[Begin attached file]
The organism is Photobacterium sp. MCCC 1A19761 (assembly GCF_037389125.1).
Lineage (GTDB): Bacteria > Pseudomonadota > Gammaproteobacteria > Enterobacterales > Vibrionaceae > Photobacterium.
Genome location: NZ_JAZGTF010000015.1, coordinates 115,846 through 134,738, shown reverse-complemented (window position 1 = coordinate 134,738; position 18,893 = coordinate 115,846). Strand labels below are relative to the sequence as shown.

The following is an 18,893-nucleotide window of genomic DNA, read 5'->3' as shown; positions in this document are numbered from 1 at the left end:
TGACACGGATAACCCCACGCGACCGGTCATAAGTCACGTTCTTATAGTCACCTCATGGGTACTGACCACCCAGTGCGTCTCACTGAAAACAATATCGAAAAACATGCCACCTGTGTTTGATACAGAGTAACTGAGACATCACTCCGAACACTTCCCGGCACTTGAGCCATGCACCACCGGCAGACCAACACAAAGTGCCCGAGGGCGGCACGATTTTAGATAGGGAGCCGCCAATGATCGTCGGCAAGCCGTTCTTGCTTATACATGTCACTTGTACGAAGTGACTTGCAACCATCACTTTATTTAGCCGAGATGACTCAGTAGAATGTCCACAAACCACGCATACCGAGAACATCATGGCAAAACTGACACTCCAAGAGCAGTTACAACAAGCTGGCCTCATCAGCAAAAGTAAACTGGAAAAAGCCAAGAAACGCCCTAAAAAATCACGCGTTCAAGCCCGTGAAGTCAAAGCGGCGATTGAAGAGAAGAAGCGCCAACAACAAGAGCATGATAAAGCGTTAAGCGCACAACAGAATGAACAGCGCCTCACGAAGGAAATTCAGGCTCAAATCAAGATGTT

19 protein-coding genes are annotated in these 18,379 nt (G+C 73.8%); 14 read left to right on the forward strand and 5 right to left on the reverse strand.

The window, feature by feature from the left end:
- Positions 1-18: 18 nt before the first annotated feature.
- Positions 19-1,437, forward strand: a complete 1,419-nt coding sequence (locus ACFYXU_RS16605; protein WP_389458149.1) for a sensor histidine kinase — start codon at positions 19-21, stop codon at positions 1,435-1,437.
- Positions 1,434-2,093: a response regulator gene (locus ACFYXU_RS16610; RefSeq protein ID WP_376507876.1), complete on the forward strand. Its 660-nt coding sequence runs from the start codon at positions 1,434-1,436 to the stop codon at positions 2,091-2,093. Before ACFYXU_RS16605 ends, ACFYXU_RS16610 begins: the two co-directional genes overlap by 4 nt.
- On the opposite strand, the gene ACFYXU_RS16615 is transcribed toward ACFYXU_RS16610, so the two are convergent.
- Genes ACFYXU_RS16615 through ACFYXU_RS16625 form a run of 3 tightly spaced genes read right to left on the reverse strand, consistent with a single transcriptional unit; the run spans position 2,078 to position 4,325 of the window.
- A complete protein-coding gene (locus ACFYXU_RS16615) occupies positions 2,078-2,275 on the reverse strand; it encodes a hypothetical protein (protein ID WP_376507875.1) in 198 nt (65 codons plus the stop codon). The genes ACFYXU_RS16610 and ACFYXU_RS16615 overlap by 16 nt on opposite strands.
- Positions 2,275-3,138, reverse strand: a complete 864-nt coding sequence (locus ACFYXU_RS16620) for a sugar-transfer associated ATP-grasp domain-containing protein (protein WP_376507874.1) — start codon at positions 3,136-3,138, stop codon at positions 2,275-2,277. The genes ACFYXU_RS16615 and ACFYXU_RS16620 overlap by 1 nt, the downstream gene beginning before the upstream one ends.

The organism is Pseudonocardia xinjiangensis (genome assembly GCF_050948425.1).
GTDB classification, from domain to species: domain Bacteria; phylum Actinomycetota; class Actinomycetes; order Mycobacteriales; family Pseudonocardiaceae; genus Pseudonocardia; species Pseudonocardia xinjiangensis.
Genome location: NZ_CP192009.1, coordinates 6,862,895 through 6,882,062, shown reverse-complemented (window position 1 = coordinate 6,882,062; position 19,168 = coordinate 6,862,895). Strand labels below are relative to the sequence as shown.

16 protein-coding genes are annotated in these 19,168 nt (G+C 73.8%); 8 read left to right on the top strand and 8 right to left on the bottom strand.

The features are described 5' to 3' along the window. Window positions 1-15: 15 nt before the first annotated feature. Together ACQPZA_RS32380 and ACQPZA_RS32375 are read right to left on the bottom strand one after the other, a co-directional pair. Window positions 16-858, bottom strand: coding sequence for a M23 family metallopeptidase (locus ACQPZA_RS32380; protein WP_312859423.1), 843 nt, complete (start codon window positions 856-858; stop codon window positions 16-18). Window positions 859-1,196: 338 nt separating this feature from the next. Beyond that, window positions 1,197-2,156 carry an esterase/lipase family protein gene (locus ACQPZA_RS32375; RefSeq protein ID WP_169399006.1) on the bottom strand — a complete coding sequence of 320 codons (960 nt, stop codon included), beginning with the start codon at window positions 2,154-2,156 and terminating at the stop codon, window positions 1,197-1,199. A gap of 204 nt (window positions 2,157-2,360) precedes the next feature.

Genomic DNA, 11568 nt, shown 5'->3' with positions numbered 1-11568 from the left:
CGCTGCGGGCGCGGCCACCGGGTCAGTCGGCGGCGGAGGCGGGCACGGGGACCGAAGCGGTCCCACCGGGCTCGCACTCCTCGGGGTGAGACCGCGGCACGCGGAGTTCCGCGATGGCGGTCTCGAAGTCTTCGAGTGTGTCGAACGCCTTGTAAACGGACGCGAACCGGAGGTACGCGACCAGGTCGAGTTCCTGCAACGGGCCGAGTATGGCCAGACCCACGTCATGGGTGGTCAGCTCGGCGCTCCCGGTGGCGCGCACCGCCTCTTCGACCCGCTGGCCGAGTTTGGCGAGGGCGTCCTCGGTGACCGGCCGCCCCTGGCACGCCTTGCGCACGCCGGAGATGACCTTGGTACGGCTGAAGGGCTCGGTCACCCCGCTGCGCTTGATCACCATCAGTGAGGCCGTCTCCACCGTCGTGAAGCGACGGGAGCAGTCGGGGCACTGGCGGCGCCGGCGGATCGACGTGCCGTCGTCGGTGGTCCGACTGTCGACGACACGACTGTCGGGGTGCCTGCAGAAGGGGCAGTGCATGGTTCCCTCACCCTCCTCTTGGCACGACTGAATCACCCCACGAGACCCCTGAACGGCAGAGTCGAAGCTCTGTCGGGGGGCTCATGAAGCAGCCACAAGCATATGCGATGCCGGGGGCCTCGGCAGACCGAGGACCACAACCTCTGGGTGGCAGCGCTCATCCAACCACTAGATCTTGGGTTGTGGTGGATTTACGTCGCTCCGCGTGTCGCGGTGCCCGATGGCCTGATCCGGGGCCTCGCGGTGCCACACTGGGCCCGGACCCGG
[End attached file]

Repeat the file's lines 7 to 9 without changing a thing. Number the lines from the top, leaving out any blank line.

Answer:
The window, feature by feature from the left end:
- Positions 1-18: 18 nt before the first annotated feature.
- Positions 19-1,437, forward strand: a complete 1,419-nt coding sequence (locus ACFYXU_RS16605; protein WP_389458149.1) for a sensor histidine kinase — start codon at positions 19-21, stop codon at positions 1,435-1,437.